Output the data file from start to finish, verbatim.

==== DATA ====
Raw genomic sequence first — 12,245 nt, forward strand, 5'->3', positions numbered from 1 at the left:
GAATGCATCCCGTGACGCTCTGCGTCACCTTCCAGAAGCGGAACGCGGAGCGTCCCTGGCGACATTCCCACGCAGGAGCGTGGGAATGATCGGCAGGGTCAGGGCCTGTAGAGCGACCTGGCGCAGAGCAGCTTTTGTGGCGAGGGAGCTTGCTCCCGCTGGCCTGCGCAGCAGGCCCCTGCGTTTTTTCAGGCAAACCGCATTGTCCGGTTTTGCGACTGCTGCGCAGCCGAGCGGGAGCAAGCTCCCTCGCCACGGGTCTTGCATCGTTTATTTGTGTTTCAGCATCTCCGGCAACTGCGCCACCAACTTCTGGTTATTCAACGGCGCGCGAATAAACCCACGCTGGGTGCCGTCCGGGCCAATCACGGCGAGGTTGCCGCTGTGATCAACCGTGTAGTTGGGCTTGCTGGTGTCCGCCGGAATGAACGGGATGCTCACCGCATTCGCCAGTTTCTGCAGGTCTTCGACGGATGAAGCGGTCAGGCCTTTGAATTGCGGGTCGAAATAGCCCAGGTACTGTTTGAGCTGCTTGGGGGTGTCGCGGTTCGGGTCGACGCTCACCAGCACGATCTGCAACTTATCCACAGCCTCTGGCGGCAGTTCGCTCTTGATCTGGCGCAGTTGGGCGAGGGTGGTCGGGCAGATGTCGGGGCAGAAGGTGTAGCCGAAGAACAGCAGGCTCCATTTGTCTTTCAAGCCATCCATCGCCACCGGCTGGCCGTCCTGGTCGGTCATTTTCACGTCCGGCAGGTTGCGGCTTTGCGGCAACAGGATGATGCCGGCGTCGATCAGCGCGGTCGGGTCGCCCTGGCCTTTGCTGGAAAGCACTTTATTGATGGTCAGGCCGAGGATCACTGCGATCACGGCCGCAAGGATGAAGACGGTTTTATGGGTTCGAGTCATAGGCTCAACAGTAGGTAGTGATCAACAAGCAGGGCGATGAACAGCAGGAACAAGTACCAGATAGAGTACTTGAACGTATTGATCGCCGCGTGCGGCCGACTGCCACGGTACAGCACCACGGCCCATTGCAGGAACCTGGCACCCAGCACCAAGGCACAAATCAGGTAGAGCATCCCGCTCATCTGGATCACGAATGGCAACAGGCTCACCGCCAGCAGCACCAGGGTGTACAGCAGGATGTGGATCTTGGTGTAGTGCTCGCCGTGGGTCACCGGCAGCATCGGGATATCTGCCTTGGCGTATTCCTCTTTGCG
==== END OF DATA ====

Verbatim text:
Raw genomic sequence first — 12,245 nt, forward strand, 5'->3', positions numbered from 1 at the left:
GAATGCATCCCGTGACGCTCTGCGTCACCTTCCAGAAGCGGAACGCGGAGCGTCCCTGGCGACATTCCCACGCAGGAGCGTGGGAATGATCGGCAGGGTCAGGGCCTGTAGAGCGACCTGGCGCAGAGCAGCTTTTGTGGCGAGGGAGCTTGCTCCCGCTGGCCTGCGCAGCAGGCCCCTGCGTTTTTTCAGGCAAACCGCATTGTCCGGTTTTGCGACTGCTGCGCAGCCGAGCGGGAGCAAGCTCCCTCGCCACGGGTCTTGCATCGTTTATTTGTGTTTCAGCATCTCCGGCAACTGCGCCACCAACTTCTGGTTATTCAACGGCGCGCGAATAAACCCACGCTGGGTGCCGTCCGGGCCAATCACGGCGAGGTTGCCGCTGTGATCAACCGTGTAGTTGGGCTTGCTGGTGTCCGCCGGAATGAACGGGATGCTCACCGCATTCGCCAGTTTCTGCAGGTCTTCGACGGATGAAGCGGTCAGGCCTTTGAATTGCGGGTCGAAATAGCCCAGGTACTGTTTGAGCTGCTTGGGGGTGTCGCGGTTCGGGTCGACGCTCACCAGCACGATCTGCAACTTATCCACAGCCTCTGGCGGCAGTTCGCTCTTGATCTGGCGCAGTTGGGCGAGGGTGGTCGGGCAGATGTCGGGGCAGAAGGTGTAGCCGAAGAACAGCAGGCTCCATTTGTCTTTCAAGCCATCCATCGCCACCGGCTGGCCGTCCTGGTCGGTCATTTTCACGTCCGGCAGGTTGCGGCTTTGCGGCAACAGGATGATGCCGGCGTCGATCAGCGCGGTCGGGTCGCCCTGGCCTTTGCTGGAAAGCACTTTATTGATGGTCAGGCCGAGGATCACTGCGATCACGGCCGCAAGGATGAAGACGGTTTTATGGGTTCGAGTCATAGGCTCAACAGTAGGTAGTGATCAACAAGCAGGGCGATGAACAGCAGGAACAAGTACCAGATAGAGTACTTGAACGTATTGATCGCCGCGTGCGGCCGACTGCCACGGTACAGCACCACGGCCCATTGCAGGAACCTGGCACCCAGCACCAAGGCACAAATCAGGTAGAGCATCCCGCTCATCTGGATCACGAATGGCAACAGGCTCACCGCCAGCAGCACCAGGGTGTACAGCAGGATGTGGATCTTGGTGTAGTGCTCGCCGTGGGTCACCGGCAGCATCGGGATATCTGCCTTGGCGTATTCCTCTTTGCG